classical sense:
Representative democracy
Electoral democracy
Formal democracy
“The people” elect a government and keep it
    Different types of conception of democracy

Procedural Conceptions             Substantive Conceptions
  Minimal                Middle-ground       Maximal
  conceptions            Conceptions         conceptions
Three Ways of Conceptualizing Democracy

1. A procedural or minimal conception. Among
the first group of scholars (such as Joseph
Schumpeter, Robert A. Dahl, Seymour Martin
Lipset), the Schumpeterian definition is a
minimal conception of democracy, which
emphasizes the single most important defining
property of democracy – the authority of
government derives from the consent of people
or electoral participation through free, open and
contested elections.
2. A substantive or maximal conception. Some
other scholars tend to stress conceptual
breadth, which involves a larger number of
defining properties intrinsic to democracy.
Under this definition, the conception of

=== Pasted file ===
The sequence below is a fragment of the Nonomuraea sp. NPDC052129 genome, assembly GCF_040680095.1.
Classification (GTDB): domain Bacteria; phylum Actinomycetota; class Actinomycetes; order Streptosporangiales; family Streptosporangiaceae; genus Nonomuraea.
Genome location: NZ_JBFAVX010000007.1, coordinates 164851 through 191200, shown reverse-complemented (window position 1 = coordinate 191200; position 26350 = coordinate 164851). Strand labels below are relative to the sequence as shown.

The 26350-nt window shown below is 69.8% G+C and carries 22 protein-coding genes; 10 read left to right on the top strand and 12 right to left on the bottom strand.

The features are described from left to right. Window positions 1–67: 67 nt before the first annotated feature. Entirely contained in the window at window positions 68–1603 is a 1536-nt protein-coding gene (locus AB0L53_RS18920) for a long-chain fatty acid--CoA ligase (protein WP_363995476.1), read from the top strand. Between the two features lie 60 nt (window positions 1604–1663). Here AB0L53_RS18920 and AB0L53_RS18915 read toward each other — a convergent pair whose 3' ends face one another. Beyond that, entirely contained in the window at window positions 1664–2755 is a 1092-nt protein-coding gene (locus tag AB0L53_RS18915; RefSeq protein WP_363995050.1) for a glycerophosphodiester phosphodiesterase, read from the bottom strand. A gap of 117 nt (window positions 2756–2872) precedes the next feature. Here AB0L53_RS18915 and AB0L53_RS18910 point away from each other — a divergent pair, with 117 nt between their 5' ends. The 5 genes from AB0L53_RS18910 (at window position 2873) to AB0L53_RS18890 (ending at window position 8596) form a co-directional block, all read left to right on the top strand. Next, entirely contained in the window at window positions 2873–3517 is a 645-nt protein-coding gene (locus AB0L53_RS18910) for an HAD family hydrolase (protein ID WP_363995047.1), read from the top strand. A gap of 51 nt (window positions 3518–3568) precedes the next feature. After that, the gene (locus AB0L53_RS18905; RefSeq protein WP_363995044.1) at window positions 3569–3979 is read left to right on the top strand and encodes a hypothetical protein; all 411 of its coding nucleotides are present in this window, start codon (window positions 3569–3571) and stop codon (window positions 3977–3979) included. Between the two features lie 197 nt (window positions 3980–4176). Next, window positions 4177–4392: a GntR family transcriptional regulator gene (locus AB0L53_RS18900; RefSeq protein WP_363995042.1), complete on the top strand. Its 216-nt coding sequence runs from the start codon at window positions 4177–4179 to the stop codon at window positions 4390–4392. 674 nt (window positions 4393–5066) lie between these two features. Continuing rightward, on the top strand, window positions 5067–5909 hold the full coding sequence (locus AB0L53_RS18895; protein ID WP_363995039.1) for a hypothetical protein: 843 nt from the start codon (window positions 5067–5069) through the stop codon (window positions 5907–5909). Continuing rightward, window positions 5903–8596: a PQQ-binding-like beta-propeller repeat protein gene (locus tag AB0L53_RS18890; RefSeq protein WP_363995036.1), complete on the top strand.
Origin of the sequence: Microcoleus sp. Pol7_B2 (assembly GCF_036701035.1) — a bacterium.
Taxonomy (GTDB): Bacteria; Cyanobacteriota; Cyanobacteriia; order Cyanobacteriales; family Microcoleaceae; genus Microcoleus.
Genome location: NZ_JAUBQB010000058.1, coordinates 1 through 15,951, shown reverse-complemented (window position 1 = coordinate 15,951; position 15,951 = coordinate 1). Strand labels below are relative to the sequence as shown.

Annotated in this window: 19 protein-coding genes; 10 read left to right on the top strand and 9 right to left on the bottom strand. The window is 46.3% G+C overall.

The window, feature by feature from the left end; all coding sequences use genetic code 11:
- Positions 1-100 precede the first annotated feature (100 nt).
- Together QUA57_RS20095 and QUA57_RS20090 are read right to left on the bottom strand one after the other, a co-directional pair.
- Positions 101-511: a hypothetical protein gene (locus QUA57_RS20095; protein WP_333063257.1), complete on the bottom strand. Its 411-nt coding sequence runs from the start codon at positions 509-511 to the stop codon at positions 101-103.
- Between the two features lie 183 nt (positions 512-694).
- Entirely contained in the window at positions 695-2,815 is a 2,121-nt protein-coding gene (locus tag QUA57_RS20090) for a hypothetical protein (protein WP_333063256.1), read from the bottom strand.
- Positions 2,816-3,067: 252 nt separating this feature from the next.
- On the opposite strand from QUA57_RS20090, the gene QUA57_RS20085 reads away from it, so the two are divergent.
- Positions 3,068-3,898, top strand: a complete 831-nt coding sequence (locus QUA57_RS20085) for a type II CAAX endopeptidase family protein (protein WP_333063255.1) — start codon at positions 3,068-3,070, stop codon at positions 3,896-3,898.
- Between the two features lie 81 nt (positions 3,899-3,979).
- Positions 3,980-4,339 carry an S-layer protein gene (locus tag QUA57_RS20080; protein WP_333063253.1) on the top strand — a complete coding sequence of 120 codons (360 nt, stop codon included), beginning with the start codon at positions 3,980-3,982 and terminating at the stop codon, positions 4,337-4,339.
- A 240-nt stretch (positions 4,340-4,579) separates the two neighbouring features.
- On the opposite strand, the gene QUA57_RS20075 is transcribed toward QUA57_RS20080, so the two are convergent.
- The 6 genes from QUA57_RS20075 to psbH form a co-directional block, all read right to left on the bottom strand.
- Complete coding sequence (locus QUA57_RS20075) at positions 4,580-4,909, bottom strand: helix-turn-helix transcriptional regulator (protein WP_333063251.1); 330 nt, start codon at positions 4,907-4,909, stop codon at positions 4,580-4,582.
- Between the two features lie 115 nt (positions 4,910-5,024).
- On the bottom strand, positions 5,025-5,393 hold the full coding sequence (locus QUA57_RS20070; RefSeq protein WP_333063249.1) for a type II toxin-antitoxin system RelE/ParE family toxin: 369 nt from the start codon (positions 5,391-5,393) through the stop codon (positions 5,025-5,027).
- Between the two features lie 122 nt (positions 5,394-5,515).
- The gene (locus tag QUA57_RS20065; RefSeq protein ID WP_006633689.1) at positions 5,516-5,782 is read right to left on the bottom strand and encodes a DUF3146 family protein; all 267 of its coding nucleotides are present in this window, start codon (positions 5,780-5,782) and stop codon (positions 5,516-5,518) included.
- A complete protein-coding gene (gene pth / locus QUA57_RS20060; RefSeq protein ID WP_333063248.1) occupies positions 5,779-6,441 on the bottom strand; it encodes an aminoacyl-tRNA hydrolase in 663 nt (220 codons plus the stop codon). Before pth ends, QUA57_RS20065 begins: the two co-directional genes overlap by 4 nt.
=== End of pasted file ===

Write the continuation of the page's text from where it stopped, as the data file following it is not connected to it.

democracy embraces effective and responsible
government, informed and rational deliberation,
honest and openness in politics, economic
equality, equal participation and power, social
justice, and various other civic virtues.
3. A middle-ground position. Still others, such as Terry
Lynn Karl, choose a middle ground for defining
democracy in order to avoid either an overly narrow or
overly broad definition, with the concept being defined
with reference to a small number of characteristics that
distinguish it from other political systems.
1. allow the contestation over power in free and fair
2. accountability of the ruler to the ruled
3. checks and balances in the exercise of government